I agree m. I wonder how many times SA has had to be dragged into litigation because they only wanted to pay the maximum benefit let's say $50K.

    Insurance companies will low-ball the victims every chance they get. These insurance companies send chills up my spine.
    "Whenever you think you have something dummy-proof, someone builds a better idiot." - Wisdom overheard on the BF

  17. #17
    genec genec's Avatar
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    Quote Originally Posted by silmarillion View Post
    I agree m. I wonder how many times SA has had to be dragged into litigation because they only wanted to pay the maximum benefit let's say $50K.

    Insurance companies will low-ball the victims every chance they get. These insurance companies send chills up my spine.
    Recently I was on a jury for a case in which the insurance company no doubt spent more for expert witnesses and lawyers to defeat the case than what the plaintiff was asking for... ironic in a very sad way.

    Yes, the plaintiff lost... it was a civil case, and the defense had well outspent the plaintiff... and it only takes a majority to win.

  18. #18
    Senior Member Seattle Forrest's Avatar
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    Quote Originally Posted by mnemia View Post
    So, which is more irresponsible? A cyclist who doesn't carry insurance because his or her vehicle has very little potential to cause serious property damage and injury to others
    Ironically (or not), this is exactly the same argument put forth by people who feel that cyclists should be allowed to go through red lights and stop signs.
    Don't believe everything you think.

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    Quote Originally Posted by Seattle Forrest View Post
    Ironically (or not), this is exactly the same argument put forth by people who feel that cyclists should be allowed to go through red lights and stop signs.
    I actually am somewhat sympathetic to that argument, IF what you're talking about is differentiation in how the law officially treats different types of road users. I don't, for example, have a serious problem with the "Idaho stop"-type rules for cyclists. However, I also think that advocating lawbreaking is quite a bit different from advocating that the law treat cyclists differently. Breaking the law exposes the cyclist to greater risks associated with otherwise identical behavior, including other road users who will feel more "entitled" to treat the cyclist badly and possible legal risk (both civil/liability and criminal). Additionally, it has the potential to reduce the smooth, orderly function of the road system because it creates conflicting expectations in all road users' minds about how cyclists will behave (some people will feel entitled to run stop lights, others will feel cyclists should strictly adhere to the laws, etc). This variation in interpretations of the "unwritten rules" creates uncertainty that reduces the efficiency and safety of the system.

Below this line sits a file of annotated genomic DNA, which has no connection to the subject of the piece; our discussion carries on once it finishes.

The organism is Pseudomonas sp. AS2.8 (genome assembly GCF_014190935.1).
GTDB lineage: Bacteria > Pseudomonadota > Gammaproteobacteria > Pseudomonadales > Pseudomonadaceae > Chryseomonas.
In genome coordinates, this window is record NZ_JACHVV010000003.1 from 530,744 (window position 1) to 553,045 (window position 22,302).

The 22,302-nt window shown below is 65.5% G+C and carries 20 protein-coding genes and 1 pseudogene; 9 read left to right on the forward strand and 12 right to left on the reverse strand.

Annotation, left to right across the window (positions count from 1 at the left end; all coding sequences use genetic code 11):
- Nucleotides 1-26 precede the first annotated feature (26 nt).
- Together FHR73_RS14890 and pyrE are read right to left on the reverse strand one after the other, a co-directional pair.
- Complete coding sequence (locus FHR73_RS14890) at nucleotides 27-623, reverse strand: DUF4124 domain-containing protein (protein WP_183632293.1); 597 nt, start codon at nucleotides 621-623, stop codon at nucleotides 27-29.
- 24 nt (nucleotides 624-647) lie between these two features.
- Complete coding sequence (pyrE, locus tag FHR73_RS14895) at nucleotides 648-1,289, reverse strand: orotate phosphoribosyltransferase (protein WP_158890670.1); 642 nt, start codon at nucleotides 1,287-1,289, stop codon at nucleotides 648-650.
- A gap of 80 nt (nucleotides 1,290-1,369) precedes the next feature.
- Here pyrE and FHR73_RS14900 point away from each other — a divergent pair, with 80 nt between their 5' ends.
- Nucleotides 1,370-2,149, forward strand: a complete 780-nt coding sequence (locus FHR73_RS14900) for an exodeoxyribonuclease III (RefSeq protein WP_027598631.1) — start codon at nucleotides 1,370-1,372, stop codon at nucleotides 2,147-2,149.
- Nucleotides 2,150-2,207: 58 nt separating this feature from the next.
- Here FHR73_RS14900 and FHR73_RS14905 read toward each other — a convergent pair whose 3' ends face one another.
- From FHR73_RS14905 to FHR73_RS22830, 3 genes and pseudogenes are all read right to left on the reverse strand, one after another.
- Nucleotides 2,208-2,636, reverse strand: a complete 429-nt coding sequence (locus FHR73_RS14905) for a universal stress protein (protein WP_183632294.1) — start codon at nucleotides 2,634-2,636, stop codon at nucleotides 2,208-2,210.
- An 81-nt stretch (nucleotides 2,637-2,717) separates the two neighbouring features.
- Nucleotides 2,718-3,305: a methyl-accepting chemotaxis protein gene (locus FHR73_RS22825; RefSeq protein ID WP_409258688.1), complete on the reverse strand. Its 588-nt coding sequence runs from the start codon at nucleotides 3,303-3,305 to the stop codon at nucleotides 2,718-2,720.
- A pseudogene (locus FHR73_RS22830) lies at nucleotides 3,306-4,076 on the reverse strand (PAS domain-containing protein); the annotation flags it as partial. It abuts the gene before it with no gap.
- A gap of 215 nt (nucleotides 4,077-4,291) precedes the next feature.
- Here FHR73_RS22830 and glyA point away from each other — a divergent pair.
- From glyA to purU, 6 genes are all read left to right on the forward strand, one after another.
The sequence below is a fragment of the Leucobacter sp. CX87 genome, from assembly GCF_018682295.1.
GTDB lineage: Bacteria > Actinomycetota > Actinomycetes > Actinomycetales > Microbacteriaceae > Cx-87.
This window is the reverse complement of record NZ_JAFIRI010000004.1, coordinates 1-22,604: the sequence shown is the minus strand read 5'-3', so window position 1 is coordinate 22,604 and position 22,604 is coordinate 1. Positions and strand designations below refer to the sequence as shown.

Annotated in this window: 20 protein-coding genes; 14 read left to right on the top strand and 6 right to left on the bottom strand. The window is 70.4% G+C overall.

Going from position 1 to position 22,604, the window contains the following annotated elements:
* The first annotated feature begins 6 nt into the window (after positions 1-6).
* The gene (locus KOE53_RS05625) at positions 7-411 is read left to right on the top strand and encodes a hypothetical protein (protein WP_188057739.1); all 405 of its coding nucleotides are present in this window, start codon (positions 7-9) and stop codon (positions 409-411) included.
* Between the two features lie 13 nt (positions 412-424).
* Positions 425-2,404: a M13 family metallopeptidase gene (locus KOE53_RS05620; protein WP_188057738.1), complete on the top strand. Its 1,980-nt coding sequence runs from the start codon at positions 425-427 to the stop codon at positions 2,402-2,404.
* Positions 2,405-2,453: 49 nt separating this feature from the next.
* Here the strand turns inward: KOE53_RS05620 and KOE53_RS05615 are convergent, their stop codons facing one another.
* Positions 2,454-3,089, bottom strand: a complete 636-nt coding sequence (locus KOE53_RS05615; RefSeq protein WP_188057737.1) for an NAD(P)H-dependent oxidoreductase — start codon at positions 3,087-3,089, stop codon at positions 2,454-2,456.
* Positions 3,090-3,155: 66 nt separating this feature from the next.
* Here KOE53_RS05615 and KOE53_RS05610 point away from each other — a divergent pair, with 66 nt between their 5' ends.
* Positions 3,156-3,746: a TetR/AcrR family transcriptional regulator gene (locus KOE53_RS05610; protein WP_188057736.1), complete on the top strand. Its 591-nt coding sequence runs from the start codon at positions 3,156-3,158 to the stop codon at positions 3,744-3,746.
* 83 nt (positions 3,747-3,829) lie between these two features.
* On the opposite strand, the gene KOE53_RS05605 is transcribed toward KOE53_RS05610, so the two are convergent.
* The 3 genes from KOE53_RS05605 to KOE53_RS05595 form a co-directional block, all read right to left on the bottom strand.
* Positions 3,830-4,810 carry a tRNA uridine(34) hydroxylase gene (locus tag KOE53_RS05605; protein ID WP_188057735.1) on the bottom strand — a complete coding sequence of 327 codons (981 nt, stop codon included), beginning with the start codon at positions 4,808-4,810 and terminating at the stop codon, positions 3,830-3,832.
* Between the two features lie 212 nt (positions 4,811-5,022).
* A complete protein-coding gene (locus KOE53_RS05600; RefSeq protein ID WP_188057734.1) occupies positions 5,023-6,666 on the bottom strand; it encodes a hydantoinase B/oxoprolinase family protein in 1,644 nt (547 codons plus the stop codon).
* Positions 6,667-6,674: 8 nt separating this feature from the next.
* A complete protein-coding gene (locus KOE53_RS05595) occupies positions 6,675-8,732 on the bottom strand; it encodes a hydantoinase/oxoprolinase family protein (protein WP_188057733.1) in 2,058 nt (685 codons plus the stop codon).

20. #20
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    Quote Originally Posted by silmarillion View Post
    I agree m. I wonder how many times SA has had to be dragged into litigation because they only wanted to pay the maximum benefit let's say $50K.

    Insurance companies will low-ball the victims every chance they get. These insurance companies send chills up my spine.
    My understanding is that an insurance company cannot, under any circumstances, be held liable for more than the maximum liability benefit, even through litigation. The insurance company basically assumes liability "in place of" the insured party, who is liable for the actual amount of damages caused. Once the coverage limit is reached, the insurer is off the hook, and any further recovery would have to come from the insured party directly. Which often doesn't work out very well for the victim if they don't have much or any money or assets. They are still liable, but getting the actual money out of them is another story: presumably they wouldn't have purchased such low insurance limits if they had any money to protect in the first place.

    (Personally, I'd like to see the minimum coverage limits legally allowed raised to levels that are actually reasonable and realistic for the liability risks that people have the potential to cause. Unfortunately, that would likely cause more people to drive uninsured as they would be priced out of the market, so it would have to be paired with a hardcore crackdown on uninsured driving, etc.)

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    Hi there, nice information provided. thanks for that. keep posting of blogs in the future. thanks once again..
    http://www.theonlinegenericrx.com

  22. #22
    Senior Member silmarillion's Avatar
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    My family and I was hit by a drunk driver who was driving a company vehicle, blew a .09 and had an empty twelve-pack in the vehicle with him.

    Our hospital bills reached well over 75k and the policy had a max benefit of 50K. We were forced into litigation in order to recover just enough to pay the doctor bills, and to replace our brand new vehicle that was totaled. Not to mention the police cruiser which was also totaled because we were sandwiched between the vehicles.